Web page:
UseabilityBy CWNP On 12/04/2007 - 24 Comments
What good is a piece of networking equipment if the end user can't effeciently operate it? By 'operate' I mean install, correctly configure, and make on-going changes to. Hardware and software platforms in the WLAN industry have grown outrageously complex trying to meet the ever-growing demands of today's enterprise. Sometimes organizations buy equipment based solely on specs, and soon thereafter develop a serious case of buyer's remorse due to useability problems. Let's take the WLAN controller as an example.
What is the most basic function of a WLAN controller? To serve up virtual WLANs. T hese are most often called WLAN Profiles. Each profile consists of asic parameters such as ESSID, QoS, Authentication, Encryption, and sometimes more detailed parameters such as when, where, and by whom the WLAN Profile can be used.
The organization and presentation of these profiles should be the core theme around which all other features are built becuase that's the primary reason the WLAN controller exists. Some vendors keep it simple, some do not. Some vendors add hundreds of other features, and some do not. Whether a controller has only the most basic features or is packed to the point of giving normal users a serious case of feature fatigue, the end user's experience should be a primary concern in the GUI and CLI interface design.
Most vendors have created reasonably useable CLIs, so their GUI is the primary focal point of this discussion. The ideal scenario is to design a user-friendly GUI at the on-set of course, but that doesn't always happen. So what do we do after a GUI has reached negative critical mass? An immediate overhaul or a long-term overhaul with a short-term wizard.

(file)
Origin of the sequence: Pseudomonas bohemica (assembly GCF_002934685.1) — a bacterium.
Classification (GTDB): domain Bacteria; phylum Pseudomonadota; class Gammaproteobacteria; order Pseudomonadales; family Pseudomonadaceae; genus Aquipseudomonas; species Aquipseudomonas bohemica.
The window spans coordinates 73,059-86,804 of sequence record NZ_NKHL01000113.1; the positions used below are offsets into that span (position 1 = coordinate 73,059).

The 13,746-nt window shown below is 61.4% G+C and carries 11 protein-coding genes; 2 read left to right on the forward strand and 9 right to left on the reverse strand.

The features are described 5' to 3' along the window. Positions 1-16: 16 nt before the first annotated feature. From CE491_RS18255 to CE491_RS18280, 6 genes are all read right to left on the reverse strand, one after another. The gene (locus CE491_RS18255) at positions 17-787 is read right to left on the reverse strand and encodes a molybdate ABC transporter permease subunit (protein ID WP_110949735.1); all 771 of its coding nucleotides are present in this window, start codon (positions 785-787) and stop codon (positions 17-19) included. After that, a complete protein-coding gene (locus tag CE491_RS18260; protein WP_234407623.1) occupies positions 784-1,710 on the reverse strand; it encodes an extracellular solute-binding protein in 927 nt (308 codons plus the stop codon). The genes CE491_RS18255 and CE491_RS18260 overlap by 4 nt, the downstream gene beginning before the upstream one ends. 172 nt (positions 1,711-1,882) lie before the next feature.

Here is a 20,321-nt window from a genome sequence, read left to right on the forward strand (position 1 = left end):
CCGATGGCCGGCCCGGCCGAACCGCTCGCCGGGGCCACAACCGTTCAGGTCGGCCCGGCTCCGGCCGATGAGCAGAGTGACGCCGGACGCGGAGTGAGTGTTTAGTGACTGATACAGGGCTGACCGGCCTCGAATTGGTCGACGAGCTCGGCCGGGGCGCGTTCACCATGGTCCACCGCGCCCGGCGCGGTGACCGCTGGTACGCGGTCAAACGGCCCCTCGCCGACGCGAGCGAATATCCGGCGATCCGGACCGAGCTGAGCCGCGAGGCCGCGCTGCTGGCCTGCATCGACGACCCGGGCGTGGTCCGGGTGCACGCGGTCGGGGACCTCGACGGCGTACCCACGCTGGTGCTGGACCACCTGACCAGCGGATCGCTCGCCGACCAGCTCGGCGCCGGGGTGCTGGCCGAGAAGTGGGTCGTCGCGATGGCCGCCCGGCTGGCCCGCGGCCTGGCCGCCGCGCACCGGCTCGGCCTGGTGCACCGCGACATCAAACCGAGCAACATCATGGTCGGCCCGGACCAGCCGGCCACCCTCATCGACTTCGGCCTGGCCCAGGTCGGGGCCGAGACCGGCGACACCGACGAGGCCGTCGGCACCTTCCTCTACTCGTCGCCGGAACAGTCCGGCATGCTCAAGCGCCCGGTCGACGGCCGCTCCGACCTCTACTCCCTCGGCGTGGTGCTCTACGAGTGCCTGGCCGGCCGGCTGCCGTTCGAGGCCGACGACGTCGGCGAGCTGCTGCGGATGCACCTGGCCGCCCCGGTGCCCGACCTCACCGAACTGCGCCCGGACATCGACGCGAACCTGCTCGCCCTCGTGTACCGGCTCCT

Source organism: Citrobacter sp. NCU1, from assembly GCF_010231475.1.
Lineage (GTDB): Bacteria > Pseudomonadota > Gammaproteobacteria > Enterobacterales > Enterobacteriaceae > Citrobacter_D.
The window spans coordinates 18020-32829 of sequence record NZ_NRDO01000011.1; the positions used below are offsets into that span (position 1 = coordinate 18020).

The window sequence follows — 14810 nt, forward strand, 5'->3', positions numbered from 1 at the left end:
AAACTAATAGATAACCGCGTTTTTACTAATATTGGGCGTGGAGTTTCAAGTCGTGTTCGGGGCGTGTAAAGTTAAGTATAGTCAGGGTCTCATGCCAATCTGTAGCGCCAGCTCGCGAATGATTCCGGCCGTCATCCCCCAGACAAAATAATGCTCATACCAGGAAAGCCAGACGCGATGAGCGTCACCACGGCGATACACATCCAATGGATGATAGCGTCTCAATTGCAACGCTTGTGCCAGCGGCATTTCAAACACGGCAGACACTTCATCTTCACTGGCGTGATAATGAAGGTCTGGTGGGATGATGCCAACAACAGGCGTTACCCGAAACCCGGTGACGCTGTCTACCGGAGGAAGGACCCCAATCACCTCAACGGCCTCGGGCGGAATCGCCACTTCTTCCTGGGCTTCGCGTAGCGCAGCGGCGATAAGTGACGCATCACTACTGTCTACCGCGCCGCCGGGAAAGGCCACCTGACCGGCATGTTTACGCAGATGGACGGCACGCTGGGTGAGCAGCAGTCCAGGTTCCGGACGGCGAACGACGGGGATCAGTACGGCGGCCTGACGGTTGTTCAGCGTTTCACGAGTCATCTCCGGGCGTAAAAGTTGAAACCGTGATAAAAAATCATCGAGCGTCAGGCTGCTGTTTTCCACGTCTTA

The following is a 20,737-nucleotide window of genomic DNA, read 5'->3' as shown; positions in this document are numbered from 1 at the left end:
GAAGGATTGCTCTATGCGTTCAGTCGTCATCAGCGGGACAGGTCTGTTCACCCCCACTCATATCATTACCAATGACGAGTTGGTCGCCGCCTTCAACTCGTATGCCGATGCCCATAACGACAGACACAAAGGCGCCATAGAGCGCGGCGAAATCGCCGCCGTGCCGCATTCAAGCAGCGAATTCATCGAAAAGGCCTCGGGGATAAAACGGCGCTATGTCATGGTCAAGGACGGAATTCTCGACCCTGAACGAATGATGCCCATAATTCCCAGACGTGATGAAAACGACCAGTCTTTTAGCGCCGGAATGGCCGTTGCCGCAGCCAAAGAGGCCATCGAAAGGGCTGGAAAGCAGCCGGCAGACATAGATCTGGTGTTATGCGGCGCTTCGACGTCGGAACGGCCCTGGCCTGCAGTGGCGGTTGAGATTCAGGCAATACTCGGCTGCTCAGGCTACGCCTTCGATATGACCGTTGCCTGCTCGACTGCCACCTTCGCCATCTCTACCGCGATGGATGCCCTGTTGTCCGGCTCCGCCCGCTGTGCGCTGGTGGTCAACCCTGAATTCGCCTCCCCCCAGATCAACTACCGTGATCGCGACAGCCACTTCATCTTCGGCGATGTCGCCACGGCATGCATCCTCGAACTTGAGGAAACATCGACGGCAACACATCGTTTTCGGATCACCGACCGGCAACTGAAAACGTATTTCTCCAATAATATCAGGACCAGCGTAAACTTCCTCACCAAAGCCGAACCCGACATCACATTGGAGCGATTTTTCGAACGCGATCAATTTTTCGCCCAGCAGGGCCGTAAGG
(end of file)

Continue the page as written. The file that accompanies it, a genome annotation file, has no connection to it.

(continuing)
Is anyone else tired of playing musical browsers with all of these appliances? Note to vendors: Give us Firefox support first, then IE7, IE6, Opera, and Safari. I can't recall how many dozens of times I've heard, "Firefox support will be in the next release." Nothing frustrates me more.
Something I just don't get is that one vendor can configure a profile in 5 clicks while it takes another vendor 25. Some features are buried under 6-8 layers of sub-menus - why? If you are a VAR and reading this, ask yourself whether this kind of thing intimidates and frustrates you. A poorly-designed GUI makes the initial and on-going learning curves excessively long which discourages resellers.
My overall take on this topic is that if vendors would spend as much time on their GUI as they do giving the end user feature fatigue, WLAN admins' and consultants' jobs would be a lot easier.
;soap box - end.